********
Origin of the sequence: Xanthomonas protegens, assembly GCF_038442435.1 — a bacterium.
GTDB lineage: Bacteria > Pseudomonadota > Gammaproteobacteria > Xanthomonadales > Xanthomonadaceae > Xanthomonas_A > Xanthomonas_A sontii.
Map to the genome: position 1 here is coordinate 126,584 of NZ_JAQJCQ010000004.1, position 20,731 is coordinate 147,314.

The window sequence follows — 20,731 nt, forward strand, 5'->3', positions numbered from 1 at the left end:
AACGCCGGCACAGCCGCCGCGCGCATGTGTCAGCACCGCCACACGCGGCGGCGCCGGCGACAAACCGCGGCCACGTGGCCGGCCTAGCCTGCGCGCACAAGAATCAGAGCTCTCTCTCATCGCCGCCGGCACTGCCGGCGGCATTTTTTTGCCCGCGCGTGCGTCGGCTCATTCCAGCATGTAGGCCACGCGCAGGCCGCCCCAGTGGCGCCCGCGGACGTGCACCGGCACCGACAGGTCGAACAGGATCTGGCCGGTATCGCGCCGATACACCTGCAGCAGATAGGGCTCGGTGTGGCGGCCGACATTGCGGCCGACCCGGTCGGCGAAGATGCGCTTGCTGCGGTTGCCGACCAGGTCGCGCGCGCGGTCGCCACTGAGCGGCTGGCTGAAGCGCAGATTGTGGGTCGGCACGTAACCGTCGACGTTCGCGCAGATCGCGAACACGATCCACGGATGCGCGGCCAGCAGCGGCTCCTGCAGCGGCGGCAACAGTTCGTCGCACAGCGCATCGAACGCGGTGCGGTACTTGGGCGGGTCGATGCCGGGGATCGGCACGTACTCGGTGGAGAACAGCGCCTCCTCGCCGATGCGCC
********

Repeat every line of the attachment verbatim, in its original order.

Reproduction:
Origin of the sequence: Xanthomonas protegens, assembly GCF_038442435.1 — a bacterium.
GTDB lineage: Bacteria > Pseudomonadota > Gammaproteobacteria > Xanthomonadales > Xanthomonadaceae > Xanthomonas_A > Xanthomonas_A sontii.
Map to the genome: position 1 here is coordinate 126,584 of NZ_JAQJCQ010000004.1, position 20,731 is coordinate 147,314.

The window sequence follows — 20,731 nt, forward strand, 5'->3', positions numbered from 1 at the left end:
AACGCCGGCACAGCCGCCGCGCGCATGTGTCAGCACCGCCACACGCGGCGGCGCCGGCGACAAACCGCGGCCACGTGGCCGGCCTAGCCTGCGCGCACAAGAATCAGAGCTCTCTCTCATCGCCGCCGGCACTGCCGGCGGCATTTTTTTGCCCGCGCGTGCGTCGGCTCATTCCAGCATGTAGGCCACGCGCAGGCCGCCCCAGTGGCGCCCGCGGACGTGCACCGGCACCGACAGGTCGAACAGGATCTGGCCGGTATCGCGCCGATACACCTGCAGCAGATAGGGCTCGGTGTGGCGGCCGACATTGCGGCCGACCCGGTCGGCGAAGATGCGCTTGCTGCGGTTGCCGACCAGGTCGCGCGCGCGGTCGCCACTGAGCGGCTGGCTGAAGCGCAGATTGTGGGTCGGCACGTAACCGTCGACGTTCGCGCAGATCGCGAACACGATCCACGGATGCGCGGCCAGCAGCGGCTCCTGCAGCGGCGGCAACAGTTCGTCGCACAGCGCATCGAACGCGGTGCGGTACTTGGGCGGGTCGATGCCGGGGATCGGCACGTACTCGGTGGAGAACAGCGCCTCCTCGCCGATGCGCC